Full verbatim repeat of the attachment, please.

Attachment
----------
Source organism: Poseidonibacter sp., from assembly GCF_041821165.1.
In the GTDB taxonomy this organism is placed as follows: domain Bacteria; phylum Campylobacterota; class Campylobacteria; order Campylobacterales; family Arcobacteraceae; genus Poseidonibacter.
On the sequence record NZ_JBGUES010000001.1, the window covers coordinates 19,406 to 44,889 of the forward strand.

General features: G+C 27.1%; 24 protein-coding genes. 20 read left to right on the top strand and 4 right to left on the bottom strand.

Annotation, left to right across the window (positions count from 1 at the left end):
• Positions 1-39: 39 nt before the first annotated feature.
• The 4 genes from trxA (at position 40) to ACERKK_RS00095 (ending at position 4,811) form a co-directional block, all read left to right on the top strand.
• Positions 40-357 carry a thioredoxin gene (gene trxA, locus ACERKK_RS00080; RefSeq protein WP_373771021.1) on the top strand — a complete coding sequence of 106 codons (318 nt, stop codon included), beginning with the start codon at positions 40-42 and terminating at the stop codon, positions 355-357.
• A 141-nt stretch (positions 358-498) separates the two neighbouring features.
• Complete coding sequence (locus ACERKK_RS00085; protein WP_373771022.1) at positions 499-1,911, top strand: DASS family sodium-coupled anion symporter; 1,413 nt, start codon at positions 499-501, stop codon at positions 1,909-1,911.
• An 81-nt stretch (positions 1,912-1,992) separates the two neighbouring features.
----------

Source organism: Poseidonibacter sp., from assembly GCF_041821165.1.
In the GTDB taxonomy this organism is placed as follows: domain Bacteria; phylum Campylobacterota; class Campylobacteria; order Campylobacterales; family Arcobacteraceae; genus Poseidonibacter.
On the sequence record NZ_JBGUES010000001.1, the window covers coordinates 19,406 to 44,889 of the forward strand.

General features: G+C 27.1%; 24 protein-coding genes. 20 read left to right on the top strand and 4 right to left on the bottom strand.

Annotation, left to right across the window (positions count from 1 at the left end):
• Positions 1-39: 39 nt before the first annotated feature.
• The 4 genes from trxA (at position 40) to ACERKK_RS00095 (ending at position 4,811) form a co-directional block, all read left to right on the top strand.
• Positions 40-357 carry a thioredoxin gene (gene trxA, locus ACERKK_RS00080; RefSeq protein WP_373771021.1) on the top strand — a complete coding sequence of 106 codons (318 nt, stop codon included), beginning with the start codon at positions 40-42 and terminating at the stop codon, positions 355-357.
• A 141-nt stretch (positions 358-498) separates the two neighbouring features.
• Complete coding sequence (locus ACERKK_RS00085; protein WP_373771022.1) at positions 499-1,911, top strand: DASS family sodium-coupled anion symporter; 1,413 nt, start codon at positions 499-501, stop codon at positions 1,909-1,911.
• An 81-nt stretch (positions 1,912-1,992) separates the two neighbouring features.